Scholar’s Visit to Australia Thwarted by Australian Consular Staff

September 1, 2011 by J-Wire Staff
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Distinguished Torah scholar, Dr Bryna Jocheved Levy, scheduled to be The Shalom Institute’s scholar-in-residence in August, was prevented from entering Australia by the Australian Embassy in Tel Aviv.

Dr Bryna Jochaved Levy and carer Sangita Khatri

Although Dr Levy acquired a visa for herself, her carer, Sangita Khatri, was denied one on the basis of her Nepalese citizenship. Dr Levy, who suffers from MS and is wheelchair-bound, is unable to make the journey from Israel to Australia without the constant assistance of Ms Khatri.

The refusal came despite support of the application from Minister Peter Garrett and MPs Michael Danby and Malcolm Turnbull as well as several Jewish community leaders. The office of the Minister for Social Inclusion, Tanya Plibersek, declined to get involved in the application process and referred the matter to the Minister for Immigration. Neither the Ambassador nor the Minister for Foreign Affairs was willing to intervene. There is no automatic right to appeal.

Dr Levy’s connection to Australia goes back to 1977, when she was part of the Counterpoint delegation to Mt Scopus College. During that visit, she formed a strong friendship with the philanthropists the late Hans and Regina (Gini) Bachrach, who bequeathed to Dr Levy her current wheelchair. It had been a dream of Dr Levy’s to return the kindness by leaving the chair in Australia for use by someone in need of it.

Dr Levy went to extraordinary lengths to prepare for the trip to Australia, including undergoing an operation in Bulgaria to strengthen her for the journey. Ms Khatri was unable to accompany her on that occasion because her passport was in the possession of the Australian Embassy, so Dr Levy had to engage another nurse. Even making that comparatively short journey was very difficult without the care of her usual companion.

The relationship between Ms Khatri and Dr Levy is extremely close: to say that Ms Khatri is devoted to her employer is an understatement. “When I am with Bryna when she is teaching, she brings me closer to God. I would give Bryna my legs if I could”, Ms Khatri said.

One of the gravest injustices of the refusal to grant Ms Khatri a visa was the suggestion that she is an immigration risk – that she might seek asylum in Australia. “How could they think I would leave Bryna?” Ms Khatri asked. “It hurts me that they could think that”.

Ms Khatri explained: “I tried to get documentation from Nepal to prove I was a trustworthy person but the bureaucracy there made it impossible. I don’t know how you prove you are an innocent person. I wouldn’t leave Bryna and I certainly wouldn’t abandon my child”.

No assessment or investigation of the relationship was made by the Australian Embassy and none of the referees were contacted.

“The way we were treated was cruel and devastating to me,” Dr Bryna Levy said. “All I expected was honesty and integrity and the capacity for understanding my situation.”

As well as being a huge loss to the Sydney Jewish community, the Embassy’s decision amounts to discrimination on the basis of disability and flies in the face of the principles of inclusiveness Australia claims to hold.

The block on a visa for Ms Khatri would have emanated from the Minister for Immigration Chris Bowen.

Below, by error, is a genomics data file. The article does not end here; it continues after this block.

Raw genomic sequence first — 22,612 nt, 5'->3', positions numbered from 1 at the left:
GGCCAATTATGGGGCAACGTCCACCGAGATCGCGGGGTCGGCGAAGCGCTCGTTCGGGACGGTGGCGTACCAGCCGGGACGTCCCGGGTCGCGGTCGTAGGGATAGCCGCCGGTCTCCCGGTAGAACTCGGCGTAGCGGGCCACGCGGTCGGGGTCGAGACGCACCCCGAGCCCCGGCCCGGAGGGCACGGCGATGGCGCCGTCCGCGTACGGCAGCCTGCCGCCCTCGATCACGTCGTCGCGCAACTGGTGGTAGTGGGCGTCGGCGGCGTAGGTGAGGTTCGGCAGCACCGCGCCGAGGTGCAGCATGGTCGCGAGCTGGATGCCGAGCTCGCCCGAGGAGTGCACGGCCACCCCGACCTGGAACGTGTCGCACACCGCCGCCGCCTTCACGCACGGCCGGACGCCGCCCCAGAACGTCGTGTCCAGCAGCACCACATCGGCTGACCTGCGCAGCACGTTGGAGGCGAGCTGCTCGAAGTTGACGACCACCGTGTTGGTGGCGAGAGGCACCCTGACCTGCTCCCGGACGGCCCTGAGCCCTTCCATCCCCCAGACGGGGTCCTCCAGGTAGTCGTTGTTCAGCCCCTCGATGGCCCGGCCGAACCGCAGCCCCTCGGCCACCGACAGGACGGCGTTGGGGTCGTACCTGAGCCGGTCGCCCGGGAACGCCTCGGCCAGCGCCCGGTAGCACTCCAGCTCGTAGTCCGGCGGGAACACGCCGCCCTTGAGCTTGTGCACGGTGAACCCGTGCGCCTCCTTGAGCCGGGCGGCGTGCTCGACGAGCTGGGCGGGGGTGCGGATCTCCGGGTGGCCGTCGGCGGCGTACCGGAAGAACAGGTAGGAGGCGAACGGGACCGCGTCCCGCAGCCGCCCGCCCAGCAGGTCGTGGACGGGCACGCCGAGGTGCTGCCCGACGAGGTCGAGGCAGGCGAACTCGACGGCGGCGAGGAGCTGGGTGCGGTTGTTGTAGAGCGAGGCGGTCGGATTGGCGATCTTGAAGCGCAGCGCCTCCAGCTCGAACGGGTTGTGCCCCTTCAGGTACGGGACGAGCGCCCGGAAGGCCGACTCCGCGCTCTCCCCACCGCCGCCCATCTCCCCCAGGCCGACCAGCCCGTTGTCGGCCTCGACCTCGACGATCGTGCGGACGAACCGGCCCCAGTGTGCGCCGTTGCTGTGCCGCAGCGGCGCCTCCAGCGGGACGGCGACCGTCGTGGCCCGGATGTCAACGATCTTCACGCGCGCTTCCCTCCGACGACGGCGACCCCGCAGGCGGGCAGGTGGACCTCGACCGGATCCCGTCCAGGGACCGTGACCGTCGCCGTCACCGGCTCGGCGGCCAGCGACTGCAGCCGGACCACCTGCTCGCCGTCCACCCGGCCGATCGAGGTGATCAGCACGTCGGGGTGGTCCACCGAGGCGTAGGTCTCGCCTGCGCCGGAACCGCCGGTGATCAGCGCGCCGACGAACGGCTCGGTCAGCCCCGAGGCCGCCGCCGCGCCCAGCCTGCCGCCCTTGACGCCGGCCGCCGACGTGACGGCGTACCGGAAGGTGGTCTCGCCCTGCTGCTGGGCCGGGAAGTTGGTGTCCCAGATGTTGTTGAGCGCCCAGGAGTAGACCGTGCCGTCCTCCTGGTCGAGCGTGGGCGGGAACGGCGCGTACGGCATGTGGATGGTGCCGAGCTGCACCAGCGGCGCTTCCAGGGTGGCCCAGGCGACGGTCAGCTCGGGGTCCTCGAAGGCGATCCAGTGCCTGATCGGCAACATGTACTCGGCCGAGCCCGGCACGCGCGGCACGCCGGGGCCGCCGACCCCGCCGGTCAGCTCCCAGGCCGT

Federal Labor MP Michael Danby told J-Wire: “I totally disagree with the Minister’s decision. I would have granted a visa on compassionate grounds on the basis that the Nepalese carer should have been allowed time to train an Australian  counterpart to assume her role. That would have been a sensible compromise.”


4 Responses to “Scholar’s Visit to Australia Thwarted by Australian Consular Staff”
  1. david singer says:

    Mr Bowen’s competence to continue to act as the Minister for Immigration has just taken another nosedive following this heartless decision. The sooner he tenders his resignation – the better.

  2. Paul Winter says:

    It is beyond belief that Dr Levy’s trip to Australia had to be cancelled because her carer, Ms Khatri, a Nepalese citizen might have requested asylum. Even if one becomes deaf to Ms Khatri’s expressions of devotion to Dr Levy with the unbelievable concern that Ms Khatri would abandon Dr Levy in Australia, one cannot accept the Minister’s decision. If Australia denied a visa to any visitor who might apply for asylum, would result in the death of our tourism industry. The denial of a visa to a person who comes from a country – Israel – where she has residence and/or asylum and is thus not eligible to claim asylum from Australia is not based in reality, the more so as none of her referees was contacted. Unless Ms Khatri was involved in some security related activities before she went to Israel – not the reason for her visa refusal, Bowen’s action cannot be attributed to anything other than a backhanded method of getting at Israel. Even if there could be international concerns about a visit by a Nepalese citizen, depriving Australians from hearing a scholar is a low unprincipled act and one contrary to our declared support for the disabled. The Minister’s action needs to be remembered at the next election, but in the meantime, some questions should be put to him in parliament.

  3. Josie Lacey says:


  4. Fiona Sweet Formiatti says:

    This decision baffles me. Short-sighted, unjustified, plain stupid. Isn’t there some form of appeal that can be organised?

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